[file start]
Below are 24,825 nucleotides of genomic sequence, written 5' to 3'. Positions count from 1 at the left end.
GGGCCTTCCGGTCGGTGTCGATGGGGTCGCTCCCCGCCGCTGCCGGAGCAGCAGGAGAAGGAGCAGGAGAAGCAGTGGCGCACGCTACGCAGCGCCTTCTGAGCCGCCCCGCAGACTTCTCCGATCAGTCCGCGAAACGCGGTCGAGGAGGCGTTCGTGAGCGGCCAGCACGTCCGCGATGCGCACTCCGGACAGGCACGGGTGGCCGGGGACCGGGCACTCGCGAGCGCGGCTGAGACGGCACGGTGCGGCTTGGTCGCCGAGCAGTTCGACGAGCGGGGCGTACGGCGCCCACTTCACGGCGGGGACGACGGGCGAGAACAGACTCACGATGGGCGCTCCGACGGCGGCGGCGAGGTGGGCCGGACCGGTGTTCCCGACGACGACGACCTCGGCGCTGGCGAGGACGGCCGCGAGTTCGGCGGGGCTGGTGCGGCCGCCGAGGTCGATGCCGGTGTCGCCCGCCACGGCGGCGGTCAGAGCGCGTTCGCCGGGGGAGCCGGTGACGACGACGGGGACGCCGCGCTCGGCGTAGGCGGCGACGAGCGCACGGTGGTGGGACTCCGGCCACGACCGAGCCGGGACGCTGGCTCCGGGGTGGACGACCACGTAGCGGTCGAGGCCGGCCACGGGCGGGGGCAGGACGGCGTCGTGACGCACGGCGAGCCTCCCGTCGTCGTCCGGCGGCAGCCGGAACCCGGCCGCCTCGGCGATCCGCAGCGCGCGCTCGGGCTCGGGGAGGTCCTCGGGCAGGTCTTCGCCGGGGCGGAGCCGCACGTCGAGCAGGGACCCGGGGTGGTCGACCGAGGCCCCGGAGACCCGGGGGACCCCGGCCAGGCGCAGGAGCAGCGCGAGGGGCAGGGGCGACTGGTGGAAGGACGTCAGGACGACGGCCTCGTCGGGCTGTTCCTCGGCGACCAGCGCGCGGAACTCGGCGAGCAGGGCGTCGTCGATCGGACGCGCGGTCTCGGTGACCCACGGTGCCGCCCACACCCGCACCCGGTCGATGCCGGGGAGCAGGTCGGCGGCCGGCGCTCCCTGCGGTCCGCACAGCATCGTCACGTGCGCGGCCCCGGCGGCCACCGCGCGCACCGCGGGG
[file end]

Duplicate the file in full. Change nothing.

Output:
Below are 24,825 nucleotides of genomic sequence, written 5' to 3'. Positions count from 1 at the left end.
GGGCCTTCCGGTCGGTGTCGATGGGGTCGCTCCCCGCCGCTGCCGGAGCAGCAGGAGAAGGAGCAGGAGAAGCAGTGGCGCACGCTACGCAGCGCCTTCTGAGCCGCCCCGCAGACTTCTCCGATCAGTCCGCGAAACGCGGTCGAGGAGGCGTTCGTGAGCGGCCAGCACGTCCGCGATGCGCACTCCGGACAGGCACGGGTGGCCGGGGACCGGGCACTCGCGAGCGCGGCTGAGACGGCACGGTGCGGCTTGGTCGCCGAGCAGTTCGACGAGCGGGGCGTACGGCGCCCACTTCACGGCGGGGACGACGGGCGAGAACAGACTCACGATGGGCGCTCCGACGGCGGCGGCGAGGTGGGCCGGACCGGTGTTCCCGACGACGACGACCTCGGCGCTGGCGAGGACGGCCGCGAGTTCGGCGGGGCTGGTGCGGCCGCCGAGGTCGATGCCGGTGTCGCCCGCCACGGCGGCGGTCAGAGCGCGTTCGCCGGGGGAGCCGGTGACGACGACGGGGACGCCGCGCTCGGCGTAGGCGGCGACGAGCGCACGGTGGTGGGACTCCGGCCACGACCGAGCCGGGACGCTGGCTCCGGGGTGGACGACCACGTAGCGGTCGAGGCCGGCCACGGGCGGGGGCAGGACGGCGTCGTGACGCACGGCGAGCCTCCCGTCGTCGTCCGGCGGCAGCCGGAACCCGGCCGCCTCGGCGATCCGCAGCGCGCGCTCGGGCTCGGGGAGGTCCTCGGGCAGGTCTTCGCCGGGGCGGAGCCGCACGTCGAGCAGGGACCCGGGGTGGTCGACCGAGGCCCCGGAGACCCGGGGGACCCCGGCCAGGCGCAGGAGCAGCGCGAGGGGCAGGGGCGACTGGTGGAAGGACGTCAGGACGACGGCCTCGTCGGGCTGTTCCTCGGCGACCAGCGCGCGGAACTCGGCGAGCAGGGCGTCGTCGATCGGACGCGCGGTCTCGGTGACCCACGGTGCCGCCCACACCCGCACCCGGTCGATGCCGGGGAGCAGGTCGGCGGCCGGCGCTCCCTGCGGTCCGCACAGCATCGTCACGTGCGCGGCCCCGGCGGCCACCGCGCGCACCGCGGGG